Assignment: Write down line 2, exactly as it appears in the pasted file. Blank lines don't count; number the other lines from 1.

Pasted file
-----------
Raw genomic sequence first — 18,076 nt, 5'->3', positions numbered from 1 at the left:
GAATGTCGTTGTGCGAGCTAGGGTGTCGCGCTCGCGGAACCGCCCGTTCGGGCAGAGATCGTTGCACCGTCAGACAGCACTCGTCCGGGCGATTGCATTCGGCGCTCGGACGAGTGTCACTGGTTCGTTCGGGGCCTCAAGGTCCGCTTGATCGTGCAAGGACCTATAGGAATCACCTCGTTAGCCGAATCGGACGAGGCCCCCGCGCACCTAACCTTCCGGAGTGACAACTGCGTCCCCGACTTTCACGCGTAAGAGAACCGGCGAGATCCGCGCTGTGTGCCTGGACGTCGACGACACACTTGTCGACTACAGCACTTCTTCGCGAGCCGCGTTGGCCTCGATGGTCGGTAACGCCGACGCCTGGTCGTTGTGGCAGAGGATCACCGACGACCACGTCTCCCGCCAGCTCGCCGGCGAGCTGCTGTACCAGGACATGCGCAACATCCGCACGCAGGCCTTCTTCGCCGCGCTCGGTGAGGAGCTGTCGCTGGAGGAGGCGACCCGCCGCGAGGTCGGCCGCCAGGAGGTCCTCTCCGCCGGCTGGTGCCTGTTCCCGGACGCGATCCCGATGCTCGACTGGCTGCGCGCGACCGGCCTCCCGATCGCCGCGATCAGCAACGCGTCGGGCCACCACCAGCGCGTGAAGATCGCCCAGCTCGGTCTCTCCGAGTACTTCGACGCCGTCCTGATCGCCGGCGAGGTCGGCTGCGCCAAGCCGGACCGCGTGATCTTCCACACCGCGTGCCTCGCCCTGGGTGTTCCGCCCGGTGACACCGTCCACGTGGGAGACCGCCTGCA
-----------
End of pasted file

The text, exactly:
GAATGTCGTTGTGCGAGCTAGGGTGTCGCGCTCGCGGAACCGCCCGTTCGGGCAGAGATCGTTGCACCGTCAGACAGCACTCGTCCGGGCGATTGCATTCGGCGCTCGGACGAGTGTCACTGGTTCGTTCGGGGCCTCAAGGTCCGCTTGATCGTGCAAGGACCTATAGGAATCACCTCGTTAGCCGAATCGGACGAGGCCCCCGCGCACCTAACCTTCCGGAGTGACAACTGCGTCCCCGACTTTCACGCGTAAGAGAACCGGCGAGATCCGCGCTGTGTGCCTGGACGTCGACGACACACTTGTCGACTACAGCACTTCTTCGCGAGCCGCGTTGGCCTCGATGGTCGGTAACGCCGACGCCTGGTCGTTGTGGCAGAGGATCACCGACGACCACGTCTCCCGCCAGCTCGCCGGCGAGCTGCTGTACCAGGACATGCGCAACATCCGCACGCAGGCCTTCTTCGCCGCGCTCGGTGAGGAGCTGTCGCTGGAGGAGGCGACCCGCCGCGAGGTCGGCCGCCAGGAGGTCCTCTCCGCCGGCTGGTGCCTGTTCCCGGACGCGATCCCGATGCTCGACTGGCTGCGCGCGACCGGCCTCCCGATCGCCGCGATCAGCAACGCGTCGGGCCACCACCAGCGCGTGAAGATCGCCCAGCTCGGTCTCTCCGAGTACTTCGACGCCGTCCTGATCGCCGGCGAGGTCGGCTGCGCCAAGCCGGACCGCGTGATCTTCCACACCGCGTGCCTCGCCCTGGGTGTTCCGCCCGGTGACACCGTCCACGTGGGAGACCGCCTGCA